The migration of people has occurred since the beginning of human history, but in the past five decades, the number of people migrating to other countries has increased three fold, according to the International Organization for Migration. This includes people seeking asylum and migrating to Europe. In 2020, 40 percent of asylum seekers and migrants to the continent arrived in Italy. Meanwhile, the United States continues to be the main destination for migrants.
Both the U.S. and Italy experienced renewed efforts to welcome people migrating with the fall of Afghanistan in 2021 and the Russian war in Ukraine this past February. As people arrived in their new communities, who was there to help? What approaches did communities take to activate individuals to be part of the welcome response?
Community navigator and mentoring programs are just some of the ways to welcome newcomers effectively and holistically. This past year, Welcoming America administered the US-Italy Welcoming Communities Exchange in cooperation with the International Rescue Committee and Refugees Welcome Italia with the support of the U.S. Embassy in Rome. The exchange brought together migrant inclusion practitioners for meaningful peer-to-peer learning about community navigator and mentoring models in the U.S. and Italy.
Photo description: Screenshot from a session of the virtual exchange which was conducted in English and Italian. Photo by Anna Lodeserto.
Here is a recap and some takeaways. Please note: In this program, the term “migrant” was used to refer to people who have moved from one country to another under any migration status, e.g. refugee, asylum seeker, temporary work visa, undocumented, or other status.
Leveraging mentors and community navigators
At the local level, many communities have an ongoing need for people who can help newcomers navigate services, but do not always have the resources to employ individuals full-time to do the work.
Mentoring and community navigator models are two related, but different community-based approaches to ensure migrants can access the necessary resources to thrive socially, civically, and economically in their new homes.
Generally speaking, mentoring (sometimes called “accompaniment”) tends to emphasize a mutual relationship of friendship or mentorship between a newcomer and a person who is more established in the community. An example of a mentoring model is Refugees Welcome Italia Mentoring.
Community navigator (sometimes called “natural helper” or “promotores”) models often share characteristics with mentoring models, but tend to emphasize recruiting leaders from migrant communities. Examples of community navigator programs include Portland Natural Helpers Leadership Program and National Partnership for New Americans Community Navigators.
One participant from the U.S. said being able to hear from people who are in this work, and seeing success but also having similar struggles was helpful. “It was good to hear about the community navigator program in Boise, Idaho, and the many different ways that people have integrated mentoring into their programs,” they said.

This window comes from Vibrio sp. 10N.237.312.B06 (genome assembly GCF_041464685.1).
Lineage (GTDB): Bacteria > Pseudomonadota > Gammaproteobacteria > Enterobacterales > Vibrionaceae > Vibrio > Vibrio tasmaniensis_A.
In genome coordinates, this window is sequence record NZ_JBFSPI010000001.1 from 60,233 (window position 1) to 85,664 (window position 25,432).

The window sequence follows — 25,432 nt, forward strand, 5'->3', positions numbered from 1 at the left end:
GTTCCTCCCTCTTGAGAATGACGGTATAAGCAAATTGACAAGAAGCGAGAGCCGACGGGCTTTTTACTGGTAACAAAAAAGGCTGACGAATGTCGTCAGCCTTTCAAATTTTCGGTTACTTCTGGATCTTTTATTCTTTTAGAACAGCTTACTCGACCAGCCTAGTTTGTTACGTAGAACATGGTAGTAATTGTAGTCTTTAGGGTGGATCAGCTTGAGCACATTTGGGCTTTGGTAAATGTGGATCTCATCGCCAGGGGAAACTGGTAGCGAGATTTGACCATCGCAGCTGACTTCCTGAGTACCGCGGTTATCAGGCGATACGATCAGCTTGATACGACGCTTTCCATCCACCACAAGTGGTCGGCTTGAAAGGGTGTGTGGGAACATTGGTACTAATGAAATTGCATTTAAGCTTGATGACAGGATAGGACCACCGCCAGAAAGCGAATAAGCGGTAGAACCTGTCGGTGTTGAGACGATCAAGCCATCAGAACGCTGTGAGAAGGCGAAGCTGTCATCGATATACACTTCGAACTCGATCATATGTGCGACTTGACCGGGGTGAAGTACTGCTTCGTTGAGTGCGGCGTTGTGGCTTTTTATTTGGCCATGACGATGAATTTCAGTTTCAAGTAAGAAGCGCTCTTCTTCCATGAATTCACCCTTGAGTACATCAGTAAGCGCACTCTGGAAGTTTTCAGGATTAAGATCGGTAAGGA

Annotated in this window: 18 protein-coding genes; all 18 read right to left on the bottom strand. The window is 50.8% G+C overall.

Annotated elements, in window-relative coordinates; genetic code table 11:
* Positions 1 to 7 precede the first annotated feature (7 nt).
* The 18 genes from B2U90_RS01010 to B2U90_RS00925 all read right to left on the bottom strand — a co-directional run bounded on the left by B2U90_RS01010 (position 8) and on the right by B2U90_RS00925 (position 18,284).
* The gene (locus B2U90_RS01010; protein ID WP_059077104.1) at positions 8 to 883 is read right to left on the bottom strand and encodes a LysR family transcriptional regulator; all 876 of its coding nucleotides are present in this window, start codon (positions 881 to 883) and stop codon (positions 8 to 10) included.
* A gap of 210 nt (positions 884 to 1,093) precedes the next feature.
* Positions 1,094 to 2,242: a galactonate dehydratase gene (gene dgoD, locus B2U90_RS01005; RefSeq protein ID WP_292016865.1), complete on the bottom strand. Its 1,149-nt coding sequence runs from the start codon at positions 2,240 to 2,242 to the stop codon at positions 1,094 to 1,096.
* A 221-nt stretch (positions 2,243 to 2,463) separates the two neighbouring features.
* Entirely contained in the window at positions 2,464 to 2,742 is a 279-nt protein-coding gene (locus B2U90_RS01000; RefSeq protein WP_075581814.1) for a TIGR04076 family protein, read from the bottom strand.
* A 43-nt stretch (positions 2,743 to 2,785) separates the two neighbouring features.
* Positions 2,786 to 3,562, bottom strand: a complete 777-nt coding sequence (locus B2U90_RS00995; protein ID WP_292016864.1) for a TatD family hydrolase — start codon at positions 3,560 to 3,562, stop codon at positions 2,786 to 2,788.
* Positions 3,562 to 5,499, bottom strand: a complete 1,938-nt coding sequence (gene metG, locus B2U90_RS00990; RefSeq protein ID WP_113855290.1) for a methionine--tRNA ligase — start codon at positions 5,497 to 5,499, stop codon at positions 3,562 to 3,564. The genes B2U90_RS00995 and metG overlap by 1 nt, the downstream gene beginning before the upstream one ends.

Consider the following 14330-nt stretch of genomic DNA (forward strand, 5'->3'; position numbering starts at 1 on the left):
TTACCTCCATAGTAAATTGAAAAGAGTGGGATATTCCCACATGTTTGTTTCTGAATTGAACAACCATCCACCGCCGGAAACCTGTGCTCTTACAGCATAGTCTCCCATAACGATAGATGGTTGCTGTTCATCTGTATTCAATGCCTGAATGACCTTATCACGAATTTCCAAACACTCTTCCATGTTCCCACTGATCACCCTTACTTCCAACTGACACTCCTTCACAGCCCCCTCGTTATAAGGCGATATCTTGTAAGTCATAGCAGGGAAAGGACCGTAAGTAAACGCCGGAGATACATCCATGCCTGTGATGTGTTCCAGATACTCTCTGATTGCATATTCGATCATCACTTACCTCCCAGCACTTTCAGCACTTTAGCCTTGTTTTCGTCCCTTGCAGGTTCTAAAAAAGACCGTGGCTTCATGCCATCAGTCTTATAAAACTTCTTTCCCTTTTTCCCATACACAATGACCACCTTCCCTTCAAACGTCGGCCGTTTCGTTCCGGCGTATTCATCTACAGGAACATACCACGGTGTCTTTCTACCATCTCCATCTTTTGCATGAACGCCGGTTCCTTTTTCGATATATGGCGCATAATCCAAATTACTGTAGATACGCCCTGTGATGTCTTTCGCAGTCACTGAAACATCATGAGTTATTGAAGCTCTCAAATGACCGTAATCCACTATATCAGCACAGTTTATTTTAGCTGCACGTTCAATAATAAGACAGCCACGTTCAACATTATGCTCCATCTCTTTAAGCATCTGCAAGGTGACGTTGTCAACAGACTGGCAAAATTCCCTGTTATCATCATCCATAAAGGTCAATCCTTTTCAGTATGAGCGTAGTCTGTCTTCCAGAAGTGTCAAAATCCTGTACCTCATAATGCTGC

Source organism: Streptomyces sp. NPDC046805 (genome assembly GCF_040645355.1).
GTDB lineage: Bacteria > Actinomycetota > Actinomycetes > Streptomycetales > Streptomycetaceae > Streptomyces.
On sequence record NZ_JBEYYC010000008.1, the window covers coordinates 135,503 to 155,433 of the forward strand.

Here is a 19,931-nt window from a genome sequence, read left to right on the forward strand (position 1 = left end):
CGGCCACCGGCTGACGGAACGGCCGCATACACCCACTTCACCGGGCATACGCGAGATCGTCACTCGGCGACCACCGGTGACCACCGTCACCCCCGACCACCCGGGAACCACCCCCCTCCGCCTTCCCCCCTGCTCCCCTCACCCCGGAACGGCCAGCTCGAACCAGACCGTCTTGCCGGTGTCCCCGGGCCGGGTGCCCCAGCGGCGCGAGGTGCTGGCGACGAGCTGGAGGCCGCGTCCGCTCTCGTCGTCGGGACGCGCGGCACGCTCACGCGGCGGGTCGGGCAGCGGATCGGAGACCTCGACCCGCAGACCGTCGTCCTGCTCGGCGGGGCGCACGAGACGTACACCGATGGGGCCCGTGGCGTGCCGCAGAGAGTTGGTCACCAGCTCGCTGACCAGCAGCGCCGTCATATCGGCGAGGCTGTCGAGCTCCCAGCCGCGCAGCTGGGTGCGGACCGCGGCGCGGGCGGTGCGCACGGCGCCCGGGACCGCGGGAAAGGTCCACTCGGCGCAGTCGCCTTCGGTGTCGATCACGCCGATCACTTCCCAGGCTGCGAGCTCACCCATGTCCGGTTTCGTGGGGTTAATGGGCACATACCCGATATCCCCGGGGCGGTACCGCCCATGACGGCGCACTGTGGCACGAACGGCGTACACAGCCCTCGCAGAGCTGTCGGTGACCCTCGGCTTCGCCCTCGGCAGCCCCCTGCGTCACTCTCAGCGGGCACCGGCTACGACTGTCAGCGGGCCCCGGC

🥳We are proud that our #OIS is a part of the US-Italy Welcoming Communities Exchange Program!
The USWCEP brings together migrant inclusion practitioners for meaningful peer-to-peer learning about community navigator and mentoring models in the U.S. and Italy. pic.twitter.com/OEqX3Rft8t
— CatholicCharitiesETN (@CCEastTN) June 16, 2022
Connecting community leaders in the U.S. and Italy
Through three virtual exchange sessions in June, 50 participants from the U.S. and Italy shared local examples, best practices, and suggestions for implementing a mentoring or community navigator model as part of welcoming strategies. Participants ranged from intercultural mediators to nonprofit leaders to municipal officials based in the United States or Italy.
One participant said the most helpful takeaway from the exchange was the amount of resources between the U.S. and Italy available for connecting, networking and sharing ideas. “We now have even more trusted resources of knowledge to keep improving the figure of mentors and their impact in migrant integration projects,” they said
Several participants were inspired by the exchange to take concrete actions following the program. Luciana, a social integration worker in the Italian city of Perugia, said she plans on submitting a proposal for a project that facilitates better access to higher education for migrants.
“The mentor figure is crucial for the project, and I wish to implement the experience from both the U.S. and Italy,” Luciana said. “Obviously the work does not stop here — the University [of Perugia] is committed to continue funding projects that foster inclusion and promote diversity. Personally, I believe that networking and joining forces is key to achieving our common goals and objectives.”
As migration continues around the world, communities that choose to welcome can become more effective through models like community navigators, mentoring, and learning from peer nations addressing similar challenges.
To learn more about these and other good practices for building welcoming communities, check out national standards for inclusionary policies and programs from around the world, including the U.S. version of the Welcoming Standard.